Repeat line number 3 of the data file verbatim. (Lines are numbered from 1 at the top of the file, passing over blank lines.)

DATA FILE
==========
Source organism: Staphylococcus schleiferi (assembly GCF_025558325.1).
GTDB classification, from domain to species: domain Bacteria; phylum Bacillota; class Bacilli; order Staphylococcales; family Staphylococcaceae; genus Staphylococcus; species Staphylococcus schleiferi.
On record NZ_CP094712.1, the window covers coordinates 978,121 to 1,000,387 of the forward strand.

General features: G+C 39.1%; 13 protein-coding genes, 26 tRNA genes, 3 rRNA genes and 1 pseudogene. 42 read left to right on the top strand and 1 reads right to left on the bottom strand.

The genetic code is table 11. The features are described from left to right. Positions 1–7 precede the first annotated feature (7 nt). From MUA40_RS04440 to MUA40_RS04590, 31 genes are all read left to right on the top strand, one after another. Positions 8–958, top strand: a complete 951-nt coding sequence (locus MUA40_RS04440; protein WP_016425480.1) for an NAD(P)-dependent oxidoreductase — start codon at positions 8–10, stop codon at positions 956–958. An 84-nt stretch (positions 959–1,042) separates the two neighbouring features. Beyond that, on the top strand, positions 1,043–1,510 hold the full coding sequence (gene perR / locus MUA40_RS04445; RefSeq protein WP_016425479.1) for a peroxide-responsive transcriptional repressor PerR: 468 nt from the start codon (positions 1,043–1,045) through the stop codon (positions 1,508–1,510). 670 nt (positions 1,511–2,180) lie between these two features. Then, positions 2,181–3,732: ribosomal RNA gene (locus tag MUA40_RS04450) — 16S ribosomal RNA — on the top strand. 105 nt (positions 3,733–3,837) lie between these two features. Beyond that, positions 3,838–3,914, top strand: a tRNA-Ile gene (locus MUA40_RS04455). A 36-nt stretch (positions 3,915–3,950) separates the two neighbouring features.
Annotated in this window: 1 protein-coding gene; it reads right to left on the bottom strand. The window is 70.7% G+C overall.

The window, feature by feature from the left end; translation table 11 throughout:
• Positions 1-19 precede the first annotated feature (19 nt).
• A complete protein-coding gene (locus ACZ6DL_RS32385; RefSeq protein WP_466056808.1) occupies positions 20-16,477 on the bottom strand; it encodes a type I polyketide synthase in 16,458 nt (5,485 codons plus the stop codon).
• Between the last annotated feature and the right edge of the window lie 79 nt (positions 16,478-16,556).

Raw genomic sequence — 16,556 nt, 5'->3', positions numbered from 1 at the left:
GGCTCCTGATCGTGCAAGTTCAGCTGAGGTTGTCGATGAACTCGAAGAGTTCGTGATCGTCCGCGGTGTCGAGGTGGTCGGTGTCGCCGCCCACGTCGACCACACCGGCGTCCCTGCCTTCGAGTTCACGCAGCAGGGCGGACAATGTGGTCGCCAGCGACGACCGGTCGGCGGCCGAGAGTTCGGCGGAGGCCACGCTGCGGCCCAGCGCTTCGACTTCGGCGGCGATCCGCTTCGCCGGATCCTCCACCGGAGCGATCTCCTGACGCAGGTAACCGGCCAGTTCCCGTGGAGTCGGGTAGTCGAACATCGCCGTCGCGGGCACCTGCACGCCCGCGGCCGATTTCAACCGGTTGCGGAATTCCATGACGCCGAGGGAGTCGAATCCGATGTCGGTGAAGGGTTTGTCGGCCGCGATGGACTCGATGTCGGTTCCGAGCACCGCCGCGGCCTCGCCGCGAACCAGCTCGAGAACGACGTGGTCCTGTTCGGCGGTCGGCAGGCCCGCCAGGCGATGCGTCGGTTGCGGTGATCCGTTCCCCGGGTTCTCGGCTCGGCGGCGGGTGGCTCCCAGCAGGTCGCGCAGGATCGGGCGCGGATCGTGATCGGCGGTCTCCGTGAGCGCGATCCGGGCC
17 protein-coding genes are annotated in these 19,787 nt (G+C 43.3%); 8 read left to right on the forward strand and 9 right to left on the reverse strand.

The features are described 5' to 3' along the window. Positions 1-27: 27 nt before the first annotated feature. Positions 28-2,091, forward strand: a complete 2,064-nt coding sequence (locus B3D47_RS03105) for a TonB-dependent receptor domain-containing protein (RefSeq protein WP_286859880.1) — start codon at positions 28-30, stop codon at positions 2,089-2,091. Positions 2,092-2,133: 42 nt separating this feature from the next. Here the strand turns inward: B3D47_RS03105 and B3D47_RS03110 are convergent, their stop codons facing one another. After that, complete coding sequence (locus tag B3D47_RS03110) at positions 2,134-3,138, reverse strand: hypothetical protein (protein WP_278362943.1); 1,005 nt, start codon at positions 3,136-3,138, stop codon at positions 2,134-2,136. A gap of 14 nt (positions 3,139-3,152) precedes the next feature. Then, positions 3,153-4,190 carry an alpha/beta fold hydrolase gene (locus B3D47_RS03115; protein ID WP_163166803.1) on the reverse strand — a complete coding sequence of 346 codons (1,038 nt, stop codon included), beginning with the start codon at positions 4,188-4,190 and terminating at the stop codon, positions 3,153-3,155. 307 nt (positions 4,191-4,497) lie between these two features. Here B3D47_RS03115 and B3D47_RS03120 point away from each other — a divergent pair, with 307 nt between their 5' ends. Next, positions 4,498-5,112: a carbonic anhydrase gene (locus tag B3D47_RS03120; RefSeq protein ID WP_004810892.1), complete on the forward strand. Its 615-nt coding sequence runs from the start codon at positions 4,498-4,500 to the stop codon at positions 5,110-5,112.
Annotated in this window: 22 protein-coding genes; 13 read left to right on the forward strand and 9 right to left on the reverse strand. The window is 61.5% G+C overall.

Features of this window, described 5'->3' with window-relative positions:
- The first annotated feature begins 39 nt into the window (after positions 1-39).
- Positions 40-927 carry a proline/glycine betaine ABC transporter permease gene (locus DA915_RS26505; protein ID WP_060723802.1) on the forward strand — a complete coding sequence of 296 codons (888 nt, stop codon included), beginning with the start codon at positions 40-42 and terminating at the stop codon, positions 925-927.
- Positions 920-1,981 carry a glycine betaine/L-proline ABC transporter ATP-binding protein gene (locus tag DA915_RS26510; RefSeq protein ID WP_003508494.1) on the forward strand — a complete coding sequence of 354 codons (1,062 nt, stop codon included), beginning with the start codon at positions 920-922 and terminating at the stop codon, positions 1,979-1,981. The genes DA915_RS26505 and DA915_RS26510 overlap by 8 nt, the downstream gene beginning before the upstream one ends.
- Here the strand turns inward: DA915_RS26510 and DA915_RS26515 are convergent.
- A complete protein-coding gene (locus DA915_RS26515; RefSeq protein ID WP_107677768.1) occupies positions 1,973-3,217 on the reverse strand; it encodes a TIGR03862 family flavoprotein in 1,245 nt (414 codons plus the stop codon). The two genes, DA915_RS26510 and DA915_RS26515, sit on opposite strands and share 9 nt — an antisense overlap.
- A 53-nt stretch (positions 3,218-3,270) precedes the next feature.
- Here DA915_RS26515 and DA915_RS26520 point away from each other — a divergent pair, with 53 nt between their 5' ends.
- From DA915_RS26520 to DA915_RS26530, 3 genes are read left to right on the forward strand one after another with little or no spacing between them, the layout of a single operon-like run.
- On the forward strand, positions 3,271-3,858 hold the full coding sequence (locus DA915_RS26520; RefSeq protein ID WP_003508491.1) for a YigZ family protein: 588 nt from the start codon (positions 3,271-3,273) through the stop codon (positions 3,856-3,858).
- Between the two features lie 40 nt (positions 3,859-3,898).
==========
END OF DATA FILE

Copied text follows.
On record NZ_CP094712.1, the window covers coordinates 978,121 to 1,000,387 of the forward strand.